So yes there is a very minimal amount of radiation exposure when having dental x-rays taken, but they are taken in long intervals and for important reasons. I would hate to see someone lose a tooth or spend thousands of dollars treating or replacing it because it was not seen in enough time due to x-rays being declined. When problems are caught early they are usually easy and affordable to fix. When they are gone undetected for too long they are hard to fix, time consuming and very expensive. When weighing the pros vs cons when deciding whether or not you want x-rays the next time you go to the dentist I hope that you and more others decide that the pros outweigh the cons. Get your routine dental x-rays and keep a healthy mouth! 

Toothbrushes

I am constantly being asked questions about toothbrushes from my patients so I figured I would write a blog post and hopefully help people figure out which brush is best for them. My patients are asking, “what is the best toothbrush?” and “should I get a medium or hard brush to help do a better job?”

 In my professional opinion there is no “best” toothbrush. An electric brush, either rotary or sonic will usually remove more plaque and food particles than a manual brush will.  But, I do have many patients that have excellent home care using a manual brush.  If your going with an electric brush the next choice to make is between a rotary or a sonic brush. A rotary brush, such as an Oral-B, generally has a small circular brush head with soft bristles and moves in clockwise and counterclockwise motions. A sonic brush, such as a Sonicare, moves in a very fast up and down sweeping motion. Both are excellent brushes, but in my personal opinion and according to scientific data collected from studies that I won’t bore you with, a sonic brush removes more surface plaque than a rotary brush. 

If you are going to stick with the good old manual toothbrush then the question I get the most is, “should I get a medium or hard brush to help do a better job?” The answer is, absolutely not! Medium and hard bristled brushes are great for detailing your car or cleaning grout, but should never be used to brush your teeth. The bristles are way to rough and abrasive. Even when used with light pressure they can still be damaging to the gums and tooth surface. You should always use a soft or extra soft bristled brush. There are also so many differently designed brushes to choose from, none of which are a bad choice. I would just go with your personal preference.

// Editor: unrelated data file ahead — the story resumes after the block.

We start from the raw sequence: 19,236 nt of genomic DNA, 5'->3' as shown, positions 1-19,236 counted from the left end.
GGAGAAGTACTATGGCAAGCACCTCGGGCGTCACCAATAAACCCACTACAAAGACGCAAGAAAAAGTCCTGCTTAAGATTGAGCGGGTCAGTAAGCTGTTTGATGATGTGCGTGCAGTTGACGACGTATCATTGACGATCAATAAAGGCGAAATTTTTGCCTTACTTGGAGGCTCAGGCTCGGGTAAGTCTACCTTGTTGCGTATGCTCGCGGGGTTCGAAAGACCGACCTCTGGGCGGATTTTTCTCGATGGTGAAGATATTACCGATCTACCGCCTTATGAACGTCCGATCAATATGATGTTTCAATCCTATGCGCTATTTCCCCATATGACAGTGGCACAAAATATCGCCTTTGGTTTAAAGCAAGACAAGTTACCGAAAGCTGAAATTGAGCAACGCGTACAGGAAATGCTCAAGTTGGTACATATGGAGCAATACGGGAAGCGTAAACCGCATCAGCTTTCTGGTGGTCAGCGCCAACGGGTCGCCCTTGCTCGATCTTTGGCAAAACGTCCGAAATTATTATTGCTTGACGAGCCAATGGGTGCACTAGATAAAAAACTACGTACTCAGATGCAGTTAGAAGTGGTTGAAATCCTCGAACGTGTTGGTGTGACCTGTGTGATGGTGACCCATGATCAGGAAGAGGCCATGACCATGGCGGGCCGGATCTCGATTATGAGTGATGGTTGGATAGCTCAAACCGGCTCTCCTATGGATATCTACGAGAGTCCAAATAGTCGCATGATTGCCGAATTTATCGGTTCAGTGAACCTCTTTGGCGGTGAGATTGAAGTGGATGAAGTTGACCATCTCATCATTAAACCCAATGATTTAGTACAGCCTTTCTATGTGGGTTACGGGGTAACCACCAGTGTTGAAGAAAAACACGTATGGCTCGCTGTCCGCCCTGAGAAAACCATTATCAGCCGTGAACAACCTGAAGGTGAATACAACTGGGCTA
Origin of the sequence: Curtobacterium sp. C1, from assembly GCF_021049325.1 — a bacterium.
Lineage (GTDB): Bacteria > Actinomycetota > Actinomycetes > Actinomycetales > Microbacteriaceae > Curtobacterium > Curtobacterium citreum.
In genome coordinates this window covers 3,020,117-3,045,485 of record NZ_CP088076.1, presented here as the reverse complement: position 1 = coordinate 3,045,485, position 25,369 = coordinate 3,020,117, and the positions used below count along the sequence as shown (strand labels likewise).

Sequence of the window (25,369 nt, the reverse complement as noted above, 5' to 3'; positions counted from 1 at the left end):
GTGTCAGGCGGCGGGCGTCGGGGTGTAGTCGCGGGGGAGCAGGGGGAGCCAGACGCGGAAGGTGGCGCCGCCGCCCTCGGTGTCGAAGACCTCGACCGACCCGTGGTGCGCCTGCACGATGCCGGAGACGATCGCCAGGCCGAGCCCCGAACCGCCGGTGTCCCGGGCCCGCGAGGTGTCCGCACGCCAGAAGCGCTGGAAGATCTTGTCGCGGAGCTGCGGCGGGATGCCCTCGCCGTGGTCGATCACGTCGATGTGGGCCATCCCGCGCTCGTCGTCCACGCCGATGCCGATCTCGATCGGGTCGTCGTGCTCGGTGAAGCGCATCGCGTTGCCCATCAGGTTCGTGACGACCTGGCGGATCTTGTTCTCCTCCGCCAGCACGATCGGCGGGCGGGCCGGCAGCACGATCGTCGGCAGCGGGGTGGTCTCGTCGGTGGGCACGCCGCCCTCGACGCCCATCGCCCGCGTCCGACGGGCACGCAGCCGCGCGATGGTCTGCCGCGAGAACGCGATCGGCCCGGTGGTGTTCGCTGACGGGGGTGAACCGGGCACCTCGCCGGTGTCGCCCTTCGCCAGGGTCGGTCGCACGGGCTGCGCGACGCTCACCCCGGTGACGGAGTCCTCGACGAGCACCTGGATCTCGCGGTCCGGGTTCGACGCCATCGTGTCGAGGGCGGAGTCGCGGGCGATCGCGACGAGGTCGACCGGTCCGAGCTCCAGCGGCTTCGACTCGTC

No matter which toothbrush you or your dental hygienist decides is best for you, the technique in which you use the brush is what is most important. If you choose an electric brush you need to let the brush do the job for you. Very light pressure is the key to having a healthy mouth. Heavier pressure can lead to recession of the gums and abrasion of the tooth surface which can both cause sensitive teeth. If you choose a manual brush only light pressure is also needed. You should use a sweeping motion starting at the gum line going towards the top of the tooth. Another great method is brushing in big circles making sure to reach all the way to the gums. Using either of these methods or both you are sure to do a good job brushing and have a healthy mouth! Lastly, always remember to floss!